Israeli air raids on Syria at the weekend killed at least 42 soldiers, a watchdog said Monday, fuelling international concern over a spillover of the conflict, as Damascus warned it would strike back.
U.N. human rights investigator Carla del Ponte, meanwhile, said that rebels have used the deadly nerve agent sarin in their fight to oust Syria’s regime, although inspectors later said there was no conclusive proof as yet.
“At least 42 soldiers were killed in the strikes, and another 100 who would usually be at the targeted sites remain unaccounted for,” Syrian Observatory for Human Rights director Rami Abdel Rahman told AFP.
Info graphic: Israeli attacks on Syria
The strikes early on Sunday near Damascus were the Jewish state’s second reported air raids on Syria in 48 hours. An early Friday raid had targeted a weapons storage facility at Damascus airport.
A senior Israeli source said the raids targeted Iranian weapons destined for the Lebanese militant group Hezbollah.
Iran and the Shiite group Hezbollah are steadfast allies of Syrian President Bashar al-Assad’s regime, and arch-foes of Israel.
A Syrian official in Damascus, reached by phone from Beirut, warned “Syria will respond to the Israeli aggression and will choose the moment to do so.”
“It might not be immediate because Israel now is on high alert,” he added. “We will wait but we will answer.”
U.N. leader Ban warned against any escalation of a conflict that has killed more than 70,000 people in Syria since it erupted in March 2011.
“The secretary-general calls on all sides to exercise maximum calm and restraint, and to act with a sense of responsibility to prevent an escalation of what is already a devastating and highly dangerous conflict,” his spokesman Martin Nesirky said.
Ban spoke by telephone with Arab League chief Nabil al-Arabi, whose 22-member bloc demanded U.N. Security Council intervention to stop such Israeli attacks.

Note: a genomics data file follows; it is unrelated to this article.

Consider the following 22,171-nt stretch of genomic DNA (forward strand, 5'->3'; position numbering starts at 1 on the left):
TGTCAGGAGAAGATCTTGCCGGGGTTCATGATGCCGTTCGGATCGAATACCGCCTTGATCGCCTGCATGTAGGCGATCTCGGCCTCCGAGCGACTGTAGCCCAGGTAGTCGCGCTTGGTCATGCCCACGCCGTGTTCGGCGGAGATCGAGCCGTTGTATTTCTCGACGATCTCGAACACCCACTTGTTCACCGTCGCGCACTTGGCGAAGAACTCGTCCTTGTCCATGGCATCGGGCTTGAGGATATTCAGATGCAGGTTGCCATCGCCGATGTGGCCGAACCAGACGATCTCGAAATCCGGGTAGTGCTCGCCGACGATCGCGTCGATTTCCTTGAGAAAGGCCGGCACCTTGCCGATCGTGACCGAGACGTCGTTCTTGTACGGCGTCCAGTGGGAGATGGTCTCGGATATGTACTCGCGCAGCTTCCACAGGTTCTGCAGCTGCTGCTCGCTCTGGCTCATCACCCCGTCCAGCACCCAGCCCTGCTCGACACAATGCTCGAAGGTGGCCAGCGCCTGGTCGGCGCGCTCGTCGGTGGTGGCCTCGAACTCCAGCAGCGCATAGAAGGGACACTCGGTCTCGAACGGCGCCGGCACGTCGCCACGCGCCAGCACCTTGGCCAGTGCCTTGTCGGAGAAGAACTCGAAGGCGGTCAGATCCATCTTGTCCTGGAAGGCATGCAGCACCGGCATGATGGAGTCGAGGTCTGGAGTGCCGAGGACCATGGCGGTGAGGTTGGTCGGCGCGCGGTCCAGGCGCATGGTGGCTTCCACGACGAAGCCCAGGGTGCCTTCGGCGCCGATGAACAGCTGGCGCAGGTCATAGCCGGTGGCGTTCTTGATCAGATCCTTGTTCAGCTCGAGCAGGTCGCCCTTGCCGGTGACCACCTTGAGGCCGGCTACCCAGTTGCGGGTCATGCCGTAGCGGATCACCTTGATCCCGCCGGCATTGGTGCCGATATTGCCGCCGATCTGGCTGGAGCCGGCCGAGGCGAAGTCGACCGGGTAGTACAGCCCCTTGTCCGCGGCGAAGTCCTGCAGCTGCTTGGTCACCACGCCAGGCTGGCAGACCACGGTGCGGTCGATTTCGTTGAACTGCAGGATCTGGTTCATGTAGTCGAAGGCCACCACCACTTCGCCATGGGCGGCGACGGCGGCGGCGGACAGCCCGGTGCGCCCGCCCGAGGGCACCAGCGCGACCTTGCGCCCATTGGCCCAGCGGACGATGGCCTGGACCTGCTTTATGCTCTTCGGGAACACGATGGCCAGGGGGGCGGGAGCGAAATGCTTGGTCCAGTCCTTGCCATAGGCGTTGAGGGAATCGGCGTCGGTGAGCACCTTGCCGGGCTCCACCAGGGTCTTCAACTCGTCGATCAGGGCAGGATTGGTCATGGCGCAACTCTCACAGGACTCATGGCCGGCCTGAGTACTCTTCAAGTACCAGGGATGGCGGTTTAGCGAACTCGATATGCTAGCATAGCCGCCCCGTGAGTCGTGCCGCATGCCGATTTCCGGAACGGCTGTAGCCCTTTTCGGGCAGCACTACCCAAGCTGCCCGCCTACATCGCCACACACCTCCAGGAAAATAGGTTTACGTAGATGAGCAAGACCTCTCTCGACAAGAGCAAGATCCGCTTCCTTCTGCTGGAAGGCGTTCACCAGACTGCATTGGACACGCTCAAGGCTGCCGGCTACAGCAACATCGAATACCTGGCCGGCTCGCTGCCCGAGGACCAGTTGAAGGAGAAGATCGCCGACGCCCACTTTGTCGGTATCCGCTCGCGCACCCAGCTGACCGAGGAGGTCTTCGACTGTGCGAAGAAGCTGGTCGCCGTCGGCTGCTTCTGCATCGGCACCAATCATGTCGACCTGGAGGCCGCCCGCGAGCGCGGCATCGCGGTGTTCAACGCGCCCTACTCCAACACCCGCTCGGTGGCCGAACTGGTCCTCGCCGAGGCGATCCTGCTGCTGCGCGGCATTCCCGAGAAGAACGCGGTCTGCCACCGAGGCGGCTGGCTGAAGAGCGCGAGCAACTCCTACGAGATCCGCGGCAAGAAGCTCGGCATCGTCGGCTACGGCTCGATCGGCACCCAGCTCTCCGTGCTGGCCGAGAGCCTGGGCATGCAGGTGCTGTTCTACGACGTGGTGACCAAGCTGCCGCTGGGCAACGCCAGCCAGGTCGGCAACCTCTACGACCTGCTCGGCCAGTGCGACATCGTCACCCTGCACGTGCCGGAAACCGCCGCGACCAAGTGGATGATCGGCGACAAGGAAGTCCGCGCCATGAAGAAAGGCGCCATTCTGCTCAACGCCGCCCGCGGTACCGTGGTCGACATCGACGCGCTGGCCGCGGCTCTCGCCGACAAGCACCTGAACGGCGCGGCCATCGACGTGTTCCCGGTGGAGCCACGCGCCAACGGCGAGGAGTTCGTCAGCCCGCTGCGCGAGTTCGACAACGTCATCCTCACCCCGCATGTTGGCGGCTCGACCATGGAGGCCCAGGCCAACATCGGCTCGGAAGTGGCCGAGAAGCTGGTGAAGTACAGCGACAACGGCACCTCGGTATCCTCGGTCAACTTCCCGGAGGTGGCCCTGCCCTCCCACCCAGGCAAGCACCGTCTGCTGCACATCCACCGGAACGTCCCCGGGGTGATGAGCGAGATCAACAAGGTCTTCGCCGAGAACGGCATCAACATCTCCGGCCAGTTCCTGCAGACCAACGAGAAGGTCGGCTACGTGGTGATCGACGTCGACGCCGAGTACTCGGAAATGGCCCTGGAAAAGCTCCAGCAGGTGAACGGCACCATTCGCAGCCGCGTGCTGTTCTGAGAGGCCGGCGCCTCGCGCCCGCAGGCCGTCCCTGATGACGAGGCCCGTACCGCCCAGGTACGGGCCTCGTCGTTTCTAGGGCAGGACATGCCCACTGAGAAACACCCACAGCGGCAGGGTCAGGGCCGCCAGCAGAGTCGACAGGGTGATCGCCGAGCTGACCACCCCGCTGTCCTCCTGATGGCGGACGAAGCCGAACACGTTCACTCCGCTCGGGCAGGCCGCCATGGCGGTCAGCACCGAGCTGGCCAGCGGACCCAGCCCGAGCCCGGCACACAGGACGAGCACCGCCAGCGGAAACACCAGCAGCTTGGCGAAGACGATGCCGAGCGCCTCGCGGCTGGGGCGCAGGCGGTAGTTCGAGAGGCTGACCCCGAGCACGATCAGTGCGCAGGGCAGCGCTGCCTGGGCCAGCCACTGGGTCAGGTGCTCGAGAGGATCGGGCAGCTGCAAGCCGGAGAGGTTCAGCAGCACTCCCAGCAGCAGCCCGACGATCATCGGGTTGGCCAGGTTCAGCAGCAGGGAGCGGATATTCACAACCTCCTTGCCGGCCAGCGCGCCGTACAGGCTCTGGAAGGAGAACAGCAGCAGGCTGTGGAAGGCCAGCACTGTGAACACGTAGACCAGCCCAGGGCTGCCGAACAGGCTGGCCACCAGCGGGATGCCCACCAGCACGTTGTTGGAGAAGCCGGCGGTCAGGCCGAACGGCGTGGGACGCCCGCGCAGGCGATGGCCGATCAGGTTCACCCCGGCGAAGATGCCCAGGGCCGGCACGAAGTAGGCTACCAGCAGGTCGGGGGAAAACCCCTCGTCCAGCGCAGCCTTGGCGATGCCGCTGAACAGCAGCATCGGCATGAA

The EU also said it feared recent developments “risk dragging the region into an expanding conflict.”
Russian President Vladimir Putin held telephone talks with Israeli Prime Minister Benjamin Netanyahu over the Syrian conflict, the Kremlin said Monday.
Putin and Netanyahu discussed the “situation in the region and the situation around Syria,” Putin’s spokesman Dmitry Peskov said in a statement to Russian news agencies, without giving further details.
The foreign ministry in Russia, the most powerful ally of Assad’s regime, had earlier expressed concern over the air strikes.
And China implicitly criticized the strikes as Netanyahu arrived in Shanghai, saying “we are opposed to the use of force and believe that the sovereignty of any country should be respected”.
The Syrian regime’s main regional ally Iran denied the weapons targeted were from the Islamic republic.
A diplomatic source in Beirut told AFP the sites were the Jamraya military facility, a nearby weapons depot and an anti-aircraft unit in Sabura, west of the capital.
Israel reportedly targeted the Jamraya facility earlier this year, in a January 30 raid its officials have implicitly acknowledged.
U.N. human rights investigator Del Ponte, meanwhile, said there was evidence that Syrian rebels have used the deadly nerve agent sarin.
“According to the testimonies we have gathered, the rebels have used chemical weapons, making use of sarin gas,” the former U.N. war crimes prosecutor said in a Swiss radio interview.
“We still have to deepen our investigation, verify and confirm [the findings] through new witness testimony, but according to what we have established so far, it is at the moment opponents of the regime who are using sarin gas,” she said.
But U.N. investigators into rights abuses in Syria stressed Monday they had no conclusive proof that either side in the conflict has used chemical weapons.
“The Independent International Commission of Inquiry on the Syrian Arab Republic wishes to clarify that it has not reached conclusive findings as to the use of chemical weapons in Syria by any parties to the conflict,” the commission said.
It did not mention del Ponte’s comments specifically, only stressing that it was “not in a position to further comment on the allegations at this time”.
U.S. President Barack Obama has said the use of chemical weapons in the conflict was a “red line” for his administration but also that he does not foresee U.S. troops on the ground in Syria.
On Monday, the International Committee of the Red Cross said the ongoing fighting was preventing the evacuation of the dead and wounded.
“An increasing number of casualties are being left behind owing to the life-threatening risks associated with the retrieval of the wounded and the dead,” the organization said.
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